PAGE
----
Also, when I had my physical last March they found I had a pretty decent vitamin D deficiency (I think my number was 15?) and I've been on D3 2000 IU since then.
Yes, your ENT could be very wrong. Just being "in range" on blood tests doesn't always mean we will be symptom-free. Your symptoms are kind of screaming "thyroid". So, when you get those lab reports, please post them with reference ranges, and we can give you our take on them. Were you tested for antibodies for autoimmune thyroid disease...TPOab (thyroid peroxidase antibodies), TGab (thyroglobulin antibodies and/or TSI (thyroid stimulating immunoglobulin)?
Let me reserve comment on the partial vs. total until I have more information.
Vitamin D is abysmal, if it really is 15. D is necessary for both the synthesis of thyroid hormones in the thyroid and for the use of thyroid hormones at the cellular level. Even when serum thyroid hormone levels are adequate, you can be hypo at the cellular level if D is inadequate because thyroid hormones can't get into cells and do their work without D. Have you checked with your doctor? With a D deficiency like yours, 50,000 IU a week is often prescribed until serum D levels begin to rise, then it's cut back slowly.
Just picked up my lab paperwork and found my physical results from last year. I'm just going to post everything, since I'm not really sure what (other than the obvious thyroid levels) might be pertinent as well.
Vitamin D: 15.94
Total T3: 2.0 ng/mL Range: 0.6-1.8
TSH: 1.800 uIU/mL Range: 0.358-3.740
Free Thyroxine: 1.06 ng/dL Range: 0.76-1.46
Total T4: 15.0 ug/dL Range: 4.7-13.3
Calcium: 9.3 mg/dL Range: 8.5-10.1
BUN: 12 mg/dL Range: 9-23
Creatinine: 0.6 mg/dL Range: 0.60-1.30
Blood Sugar: 115 mg/dL Range: 70-106
These were the results from my ENT's round of tests. I know the GP ran some kind of antibody test but I'm not sure which one(s). I'll have to call tomorrow and see if I can get my numbers.
I don't know how long ago those were. TT3 and TT4 are both above range, which would indicate hyper. FT4 is 43% of range, which is just a little shy of the 50% target, and what I'd consider very adequate for someone not taking thyroid meds. They didn't test FT3.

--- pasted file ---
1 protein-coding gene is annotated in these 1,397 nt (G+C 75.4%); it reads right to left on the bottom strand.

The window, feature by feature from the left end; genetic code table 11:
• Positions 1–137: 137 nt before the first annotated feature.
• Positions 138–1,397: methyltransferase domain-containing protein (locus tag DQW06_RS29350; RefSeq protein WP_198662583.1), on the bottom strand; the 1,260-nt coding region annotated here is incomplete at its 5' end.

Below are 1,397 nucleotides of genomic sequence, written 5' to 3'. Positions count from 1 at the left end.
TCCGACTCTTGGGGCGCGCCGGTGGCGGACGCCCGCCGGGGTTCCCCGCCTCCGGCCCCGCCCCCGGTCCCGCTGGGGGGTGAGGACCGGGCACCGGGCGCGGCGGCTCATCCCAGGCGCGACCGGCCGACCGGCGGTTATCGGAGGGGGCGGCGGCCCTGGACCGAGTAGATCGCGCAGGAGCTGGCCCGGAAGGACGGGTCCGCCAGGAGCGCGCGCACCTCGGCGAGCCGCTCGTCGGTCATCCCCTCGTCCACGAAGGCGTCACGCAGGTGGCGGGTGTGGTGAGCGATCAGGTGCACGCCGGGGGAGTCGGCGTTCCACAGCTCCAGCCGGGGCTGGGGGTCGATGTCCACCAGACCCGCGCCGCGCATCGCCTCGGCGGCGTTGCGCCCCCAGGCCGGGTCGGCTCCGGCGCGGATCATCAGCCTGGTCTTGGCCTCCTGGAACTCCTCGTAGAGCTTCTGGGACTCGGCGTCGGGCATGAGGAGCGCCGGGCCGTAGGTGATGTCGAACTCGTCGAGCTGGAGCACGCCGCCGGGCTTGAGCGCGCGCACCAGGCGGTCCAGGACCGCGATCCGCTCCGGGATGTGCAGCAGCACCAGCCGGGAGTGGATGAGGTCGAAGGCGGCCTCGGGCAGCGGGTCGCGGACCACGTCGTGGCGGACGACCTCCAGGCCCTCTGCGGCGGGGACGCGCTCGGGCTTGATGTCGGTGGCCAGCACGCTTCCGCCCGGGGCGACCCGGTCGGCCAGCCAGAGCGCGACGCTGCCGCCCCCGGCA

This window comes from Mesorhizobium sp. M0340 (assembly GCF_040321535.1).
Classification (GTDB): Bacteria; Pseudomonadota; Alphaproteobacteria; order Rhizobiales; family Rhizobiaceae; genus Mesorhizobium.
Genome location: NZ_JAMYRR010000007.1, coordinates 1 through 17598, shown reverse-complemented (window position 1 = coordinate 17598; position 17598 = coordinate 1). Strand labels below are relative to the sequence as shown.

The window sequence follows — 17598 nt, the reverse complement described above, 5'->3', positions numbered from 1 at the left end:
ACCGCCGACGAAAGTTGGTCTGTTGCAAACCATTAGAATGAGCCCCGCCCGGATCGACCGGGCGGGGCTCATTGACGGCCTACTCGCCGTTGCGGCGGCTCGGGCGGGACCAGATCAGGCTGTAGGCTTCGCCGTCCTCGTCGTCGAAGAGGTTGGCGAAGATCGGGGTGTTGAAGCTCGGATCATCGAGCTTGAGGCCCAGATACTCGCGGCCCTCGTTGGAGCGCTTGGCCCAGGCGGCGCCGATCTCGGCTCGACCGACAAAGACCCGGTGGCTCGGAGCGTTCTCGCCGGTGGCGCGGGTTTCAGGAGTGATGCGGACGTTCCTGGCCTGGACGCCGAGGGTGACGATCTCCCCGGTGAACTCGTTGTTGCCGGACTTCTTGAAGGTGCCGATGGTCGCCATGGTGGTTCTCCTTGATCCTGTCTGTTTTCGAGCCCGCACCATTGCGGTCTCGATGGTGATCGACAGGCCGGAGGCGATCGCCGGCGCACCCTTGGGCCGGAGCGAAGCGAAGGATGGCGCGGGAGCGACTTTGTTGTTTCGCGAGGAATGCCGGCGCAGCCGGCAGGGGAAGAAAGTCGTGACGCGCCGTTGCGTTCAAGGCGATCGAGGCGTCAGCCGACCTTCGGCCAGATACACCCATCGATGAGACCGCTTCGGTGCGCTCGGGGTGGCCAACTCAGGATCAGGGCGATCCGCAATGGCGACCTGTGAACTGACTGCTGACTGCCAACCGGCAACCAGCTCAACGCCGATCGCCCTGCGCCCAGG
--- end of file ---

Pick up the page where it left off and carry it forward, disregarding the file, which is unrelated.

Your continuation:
Does your FT4 say the method of testing, i.e. either radioimmunoassay or direct dialysis? I think your birth control pills are affecting the test.
The vitamin D test was last March, but the other numbers were from February 27th. Unfortunately the paperwork doesn't specify the method of testing :-/
I'm sure I'll be seeing an endocrinologist after my surgery, whatever direction that goes, but do you think I should try to get an appointment with one beforehand and have some additional tests run? My ENT appointment is next Tuesday, but I'm unsure as to when he'll schedule my surgery so I'm sure I'd have some time.
Usually, and I can't say this is always, if the testing method is direct dialysis, it's specified on the report. If the method is not direct dialysis, birth control pills will affect the result. I'm suspicious this is the case since your TT3 and TT4 are high, but your FT4 isn't.
TT4 is the total amount of T4 in your blood, but much of that is chemically bound and unavailable to cells. FT4 is the unbound part, which is available for use.
Yes, definitely, if I were you, I'd see an endo first and get his/her opinion. Many times, thyroid meds will reduce the size of nodules or even make them disappear. I think it would be worth getting a second opinion. ENTs only do the surgery. Endos treat thyroid disorders. It would also be advantageous to have a relationship with an endo so that is all set up before surgery (if it's even necessary). Take the time you need to get a second opinion. You can schedule the surgery for whenever you want it.
I'll look for more test results when you have them
Thank you so much, you've given me so much info. I had no idea the birth control could influence the test results (and I'm guessing the ENT and GP didn't either when they ordered the blood tests). Hypothetically speaking then, could it be possible that my levels are all fine, and if that were the case, would they even be able to put me on a medication to reduce the size of the nodules because then wouldn't that in turn throw off the potentially okay levels that exist? I know half of my thyroid is definitely coming out (the pressure it's putting on my throat is really causing problems with my swallowing and breathing, so I'd prefer to not take a wait and see approach to see if that can be reduced in size).